Even though this ground-cuckoo species is occasionally encountered in some locales during the right time of year (i.e. Panama), most birders would agree that it is indeed a tricky species as even veteran birders of the Neotropics have only seen it in the field guides. The Rufous-vented Ground-Cuckoo belongs to the genus Neomorphus which contains a further four species (Scaled, Banded, Rufous-winged, and Red-billed). All of them are exceedingly difficult to find. Of the five Neomorphus ground-cuckoos, the Rufous-vented has the widest distribution, ranging from Honduras south to southeast Brazil. Within this broad range, the species remains localized and is found in mature rainforest habitats of lowlands and foothills. The species appears to be dependent on large tracts of relatively undisturbed forest.

Rufous-vented Ground-Cuckoos feed mainly on insects, spiders, and millipedes, but will also consume small vertebrates and fruit. The species is most often encountered while following other animals that flush prey, mainly army ants, but also peccaries and monkeys. Ground-cuckoos most frequently associate with active army ant swarms. These swarms of army ants — often millions of ants — move in wide columns across the forest floor and throughout the understory, overwhelming arthropods with sheer numbers. Beetles, spiders, cockroaches, millipedes, crickets, and everything else small and medium leaves cover to escape the onslaught. This makes them easy prey for birds that methodically follow these ant swarms. I have seen a wide variety of bird species engaging in this essentially parasitic foraging style including curassows, tinamous, screamers, forest-falcons, hawks, antthrushes, tanagers, and warblers, but it is a suite of antbirds and woodcreepers that specialize in this behavior — with the ground-cuckoo being the apex ant-follower. Neomorphus ground-cuckoos are generally shy and run in quick dashes through the undergrowth, but are also known to perch motionless on a log or low vine for lengthy periods.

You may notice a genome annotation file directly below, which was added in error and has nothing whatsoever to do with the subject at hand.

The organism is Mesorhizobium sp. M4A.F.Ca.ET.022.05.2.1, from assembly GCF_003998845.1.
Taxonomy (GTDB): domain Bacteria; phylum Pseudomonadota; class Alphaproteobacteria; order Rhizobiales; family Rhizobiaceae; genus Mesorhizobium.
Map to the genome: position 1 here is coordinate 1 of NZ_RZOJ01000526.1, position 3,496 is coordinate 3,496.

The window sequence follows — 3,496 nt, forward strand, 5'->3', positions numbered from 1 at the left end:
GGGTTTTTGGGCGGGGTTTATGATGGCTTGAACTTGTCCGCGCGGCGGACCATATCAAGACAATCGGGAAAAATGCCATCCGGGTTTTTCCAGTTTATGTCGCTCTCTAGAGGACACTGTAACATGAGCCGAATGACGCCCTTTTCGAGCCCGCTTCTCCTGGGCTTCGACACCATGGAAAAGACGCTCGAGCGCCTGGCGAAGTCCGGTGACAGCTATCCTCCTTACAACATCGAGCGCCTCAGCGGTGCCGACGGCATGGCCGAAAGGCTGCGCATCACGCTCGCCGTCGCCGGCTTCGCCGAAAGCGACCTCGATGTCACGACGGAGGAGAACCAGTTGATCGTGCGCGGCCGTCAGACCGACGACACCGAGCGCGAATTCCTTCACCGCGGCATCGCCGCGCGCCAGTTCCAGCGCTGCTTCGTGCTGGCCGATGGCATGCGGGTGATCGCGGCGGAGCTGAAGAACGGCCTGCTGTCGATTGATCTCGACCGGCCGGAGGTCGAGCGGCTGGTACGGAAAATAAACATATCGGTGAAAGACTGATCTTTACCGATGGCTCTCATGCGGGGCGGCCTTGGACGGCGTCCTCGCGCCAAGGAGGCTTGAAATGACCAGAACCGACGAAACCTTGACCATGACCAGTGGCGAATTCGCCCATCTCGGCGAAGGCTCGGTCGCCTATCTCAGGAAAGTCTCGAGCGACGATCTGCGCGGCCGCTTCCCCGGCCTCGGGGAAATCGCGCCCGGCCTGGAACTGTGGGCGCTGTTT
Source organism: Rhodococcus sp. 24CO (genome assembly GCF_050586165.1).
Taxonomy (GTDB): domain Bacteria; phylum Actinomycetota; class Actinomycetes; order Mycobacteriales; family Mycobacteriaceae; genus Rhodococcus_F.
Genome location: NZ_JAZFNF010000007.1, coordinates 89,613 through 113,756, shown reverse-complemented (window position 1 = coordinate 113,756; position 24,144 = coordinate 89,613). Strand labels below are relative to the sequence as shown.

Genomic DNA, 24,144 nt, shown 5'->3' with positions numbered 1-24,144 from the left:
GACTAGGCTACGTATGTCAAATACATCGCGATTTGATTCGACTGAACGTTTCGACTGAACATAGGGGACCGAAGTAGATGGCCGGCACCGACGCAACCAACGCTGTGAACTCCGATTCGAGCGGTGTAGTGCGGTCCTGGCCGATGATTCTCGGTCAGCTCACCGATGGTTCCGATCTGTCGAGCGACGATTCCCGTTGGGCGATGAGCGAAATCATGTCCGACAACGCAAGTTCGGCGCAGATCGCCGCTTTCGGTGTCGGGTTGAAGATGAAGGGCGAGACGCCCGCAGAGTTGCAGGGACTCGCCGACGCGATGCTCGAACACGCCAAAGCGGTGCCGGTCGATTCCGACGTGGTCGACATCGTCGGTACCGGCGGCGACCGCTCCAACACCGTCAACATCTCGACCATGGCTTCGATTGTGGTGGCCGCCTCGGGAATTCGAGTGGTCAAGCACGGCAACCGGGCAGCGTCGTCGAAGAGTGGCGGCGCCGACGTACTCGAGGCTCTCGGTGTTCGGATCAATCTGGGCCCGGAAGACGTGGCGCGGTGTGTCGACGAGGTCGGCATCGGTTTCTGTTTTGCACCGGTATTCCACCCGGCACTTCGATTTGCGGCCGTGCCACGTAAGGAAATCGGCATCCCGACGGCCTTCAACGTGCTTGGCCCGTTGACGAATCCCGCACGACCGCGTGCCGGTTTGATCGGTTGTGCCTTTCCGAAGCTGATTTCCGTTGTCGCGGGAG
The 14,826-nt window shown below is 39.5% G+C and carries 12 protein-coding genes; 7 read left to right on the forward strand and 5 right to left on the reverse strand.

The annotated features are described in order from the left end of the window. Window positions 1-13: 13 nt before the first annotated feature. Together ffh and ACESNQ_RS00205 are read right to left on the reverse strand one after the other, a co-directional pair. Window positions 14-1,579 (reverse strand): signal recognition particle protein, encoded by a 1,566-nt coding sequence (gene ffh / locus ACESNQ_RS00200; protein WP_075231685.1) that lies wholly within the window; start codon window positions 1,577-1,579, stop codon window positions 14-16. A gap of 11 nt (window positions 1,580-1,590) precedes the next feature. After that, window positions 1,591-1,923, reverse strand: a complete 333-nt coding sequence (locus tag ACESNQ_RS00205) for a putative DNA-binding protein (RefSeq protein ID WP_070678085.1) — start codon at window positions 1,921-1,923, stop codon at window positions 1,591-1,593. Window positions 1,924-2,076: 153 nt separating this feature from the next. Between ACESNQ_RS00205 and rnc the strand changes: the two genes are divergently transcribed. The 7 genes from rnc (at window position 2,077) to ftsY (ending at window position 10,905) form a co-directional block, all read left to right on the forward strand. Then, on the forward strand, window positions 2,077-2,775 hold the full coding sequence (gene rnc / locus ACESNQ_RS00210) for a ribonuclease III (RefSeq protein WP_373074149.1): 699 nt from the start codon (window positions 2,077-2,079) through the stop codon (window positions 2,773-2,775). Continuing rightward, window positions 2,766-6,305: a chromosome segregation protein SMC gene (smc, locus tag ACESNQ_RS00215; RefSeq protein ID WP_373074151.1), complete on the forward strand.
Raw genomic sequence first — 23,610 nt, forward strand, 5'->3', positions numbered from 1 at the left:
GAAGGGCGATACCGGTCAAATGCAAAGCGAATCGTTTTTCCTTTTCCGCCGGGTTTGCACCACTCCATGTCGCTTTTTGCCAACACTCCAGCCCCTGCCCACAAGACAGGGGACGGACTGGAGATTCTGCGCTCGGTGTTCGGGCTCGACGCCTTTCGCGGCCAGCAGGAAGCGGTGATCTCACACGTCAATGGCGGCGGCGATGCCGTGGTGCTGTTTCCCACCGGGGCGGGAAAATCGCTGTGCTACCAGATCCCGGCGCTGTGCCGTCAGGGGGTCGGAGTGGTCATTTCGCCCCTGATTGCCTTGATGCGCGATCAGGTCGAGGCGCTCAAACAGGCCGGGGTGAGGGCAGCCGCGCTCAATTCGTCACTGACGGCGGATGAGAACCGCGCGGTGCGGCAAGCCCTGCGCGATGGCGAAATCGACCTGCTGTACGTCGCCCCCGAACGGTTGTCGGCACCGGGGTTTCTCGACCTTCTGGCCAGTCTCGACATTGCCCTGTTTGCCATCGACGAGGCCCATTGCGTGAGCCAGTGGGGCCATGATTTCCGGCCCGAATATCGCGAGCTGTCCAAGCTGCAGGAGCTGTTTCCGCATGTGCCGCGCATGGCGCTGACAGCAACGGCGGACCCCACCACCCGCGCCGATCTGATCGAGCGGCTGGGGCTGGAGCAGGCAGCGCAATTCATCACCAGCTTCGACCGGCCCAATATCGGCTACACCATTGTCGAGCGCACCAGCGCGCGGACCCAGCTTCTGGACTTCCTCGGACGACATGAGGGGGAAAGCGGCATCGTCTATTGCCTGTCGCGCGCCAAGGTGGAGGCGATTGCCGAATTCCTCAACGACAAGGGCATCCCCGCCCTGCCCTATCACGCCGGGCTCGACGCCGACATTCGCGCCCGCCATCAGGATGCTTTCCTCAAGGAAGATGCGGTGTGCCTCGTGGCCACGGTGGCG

Checking the eBird database for all of Costa Rica revealed recent ground-cuckoo sightings in the Guanacaste Region in the northwest of the country, specifically in the large Rincon de la Vieja National Park. Having a few days left in Costa Rica, my wife, Claudia, and I decided to give it a go and drove north from Monteverde. We found an excellent campsite just outside the national park and settled in for at least three nights.

Peter Kaestner
After my Cocos adventure, I hired Kevin Easley of Costa Rica Gateway, one of the countries most knowledgeable birders, to take my wife, Kimberly, and I around this beautiful country.  We got all the normal targets without drama, and were ending our stay faced with the biggest challenge – the ultra-rare and super-shy Rufous-vented Ground-Cuckoo. Kevin had a couple of sites for the enigmatic bird, but no recent sightings.  His preferred site was on the eastern slope, which was being lashed by hurricane-force wind-driven rain on January 20.